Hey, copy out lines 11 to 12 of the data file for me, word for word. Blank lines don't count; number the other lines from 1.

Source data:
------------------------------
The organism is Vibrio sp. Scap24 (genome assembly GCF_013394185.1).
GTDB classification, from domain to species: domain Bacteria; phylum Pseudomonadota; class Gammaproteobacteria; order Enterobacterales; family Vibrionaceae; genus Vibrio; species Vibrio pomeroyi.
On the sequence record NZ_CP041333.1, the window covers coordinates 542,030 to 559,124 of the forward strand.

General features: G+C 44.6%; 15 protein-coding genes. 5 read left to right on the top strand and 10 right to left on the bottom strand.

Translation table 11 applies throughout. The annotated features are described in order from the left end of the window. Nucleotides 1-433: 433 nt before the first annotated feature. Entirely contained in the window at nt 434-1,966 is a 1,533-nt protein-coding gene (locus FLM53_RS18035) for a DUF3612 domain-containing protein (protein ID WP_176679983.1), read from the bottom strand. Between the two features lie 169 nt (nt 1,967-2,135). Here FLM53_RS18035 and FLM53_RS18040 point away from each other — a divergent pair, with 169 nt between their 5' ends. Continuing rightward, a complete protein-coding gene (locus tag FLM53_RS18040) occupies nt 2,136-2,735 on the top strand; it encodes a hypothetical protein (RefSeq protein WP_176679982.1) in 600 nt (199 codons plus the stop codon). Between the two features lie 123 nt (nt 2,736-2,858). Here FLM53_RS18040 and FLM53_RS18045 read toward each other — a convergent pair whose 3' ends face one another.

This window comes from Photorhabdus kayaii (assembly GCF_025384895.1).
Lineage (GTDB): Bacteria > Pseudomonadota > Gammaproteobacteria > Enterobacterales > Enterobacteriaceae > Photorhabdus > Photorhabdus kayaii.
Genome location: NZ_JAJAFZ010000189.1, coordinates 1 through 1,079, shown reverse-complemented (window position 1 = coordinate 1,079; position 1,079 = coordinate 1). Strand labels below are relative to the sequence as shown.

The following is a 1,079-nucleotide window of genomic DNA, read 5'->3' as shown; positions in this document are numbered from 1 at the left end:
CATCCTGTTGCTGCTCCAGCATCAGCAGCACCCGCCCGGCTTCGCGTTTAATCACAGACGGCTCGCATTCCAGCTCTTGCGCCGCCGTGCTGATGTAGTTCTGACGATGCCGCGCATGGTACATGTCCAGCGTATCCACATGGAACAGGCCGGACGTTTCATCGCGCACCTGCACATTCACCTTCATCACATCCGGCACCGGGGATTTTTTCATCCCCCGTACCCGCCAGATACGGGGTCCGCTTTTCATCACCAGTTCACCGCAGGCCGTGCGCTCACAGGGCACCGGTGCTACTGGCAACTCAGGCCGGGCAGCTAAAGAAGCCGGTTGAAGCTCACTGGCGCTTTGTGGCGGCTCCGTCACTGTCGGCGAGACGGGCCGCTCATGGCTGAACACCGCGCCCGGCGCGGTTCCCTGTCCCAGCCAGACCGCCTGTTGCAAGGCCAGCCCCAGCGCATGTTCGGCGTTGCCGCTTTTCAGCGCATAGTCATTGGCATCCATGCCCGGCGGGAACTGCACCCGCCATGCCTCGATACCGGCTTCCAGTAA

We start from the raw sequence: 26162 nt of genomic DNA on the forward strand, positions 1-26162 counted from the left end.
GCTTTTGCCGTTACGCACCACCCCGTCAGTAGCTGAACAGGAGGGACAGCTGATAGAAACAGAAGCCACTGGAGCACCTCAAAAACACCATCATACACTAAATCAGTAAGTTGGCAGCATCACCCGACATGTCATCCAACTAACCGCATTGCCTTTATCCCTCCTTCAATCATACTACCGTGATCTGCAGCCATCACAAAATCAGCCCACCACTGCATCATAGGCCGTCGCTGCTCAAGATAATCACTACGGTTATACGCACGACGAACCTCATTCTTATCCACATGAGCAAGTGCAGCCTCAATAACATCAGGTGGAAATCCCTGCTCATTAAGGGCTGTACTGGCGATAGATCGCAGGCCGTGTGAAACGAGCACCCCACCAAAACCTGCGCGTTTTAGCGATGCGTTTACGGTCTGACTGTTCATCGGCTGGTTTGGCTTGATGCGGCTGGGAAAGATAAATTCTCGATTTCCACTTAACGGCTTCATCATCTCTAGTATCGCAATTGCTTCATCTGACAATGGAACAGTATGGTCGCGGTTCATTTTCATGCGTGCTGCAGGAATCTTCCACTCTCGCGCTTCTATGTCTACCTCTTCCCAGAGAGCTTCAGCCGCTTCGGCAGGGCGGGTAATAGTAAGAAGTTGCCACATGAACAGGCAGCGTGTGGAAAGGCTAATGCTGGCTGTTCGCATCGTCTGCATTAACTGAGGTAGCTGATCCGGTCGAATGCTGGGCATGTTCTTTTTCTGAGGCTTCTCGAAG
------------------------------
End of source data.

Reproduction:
We start from the raw sequence: 26162 nt of genomic DNA on the forward strand, positions 1-26162 counted from the left end.
GCTTTTGCCGTTACGCACCACCCCGTCAGTAGCTGAACAGGAGGGACAGCTGATAGAAACAGAAGCCACTGGAGCACCTCAAAAACACCATCATACACTAAATCAGTAAGTTGGCAGCATCACCCGACATGTCATCCAACTAACCGCATTGCCTTTATCCCTCCTTCAATCATACTACCGTGATCTGCAGCCATCACAAAATCAGCCCACCACTGCATCATAGGCCGTCGCTGCTCAAGATAATCACTACGGTTATACGCACGACGAACCTCATTCTTATCCACATGAGCAAGTGCAGCCTCAATAACATCAGGTGGAAATCCCTGCTCATTAAGGGCTGTACTGGCGATAGATCGCAGGCCGTGTGAAACGAGCACCCCACCAAAACCTGCGCGTTTTAGCGATGCGTTTACGGTCTGACTGTTCATCGGCTGGTTTGGCTTGATGCGGCTGGGAAAGATAAATTCTCGATTTCCACTTAACGGCTTCATCATCTCTAGTATCGCAATTGCTTCATCTGACAATGGAACAGTATGGTCGCGGTTCATTTTCATGCGTGCTGCAGGAATCTTCCACTCTCGCGCTTCTATGTCTACCTCTTCCCAGAGAGCTTCAGCCGCTTCGGCAGGGCGGGTAATAGTAAGAAGTTGCCACATGAACAGGCAGCGTGTGGAAAGGCTAATGCTGGCTGTTCGCATCGTCTGCATTAACTGAGGTAGCTGATCCGGTCGAATGCTGGGCATGTTCTTTTTCTGAGGCTTCTCGAAG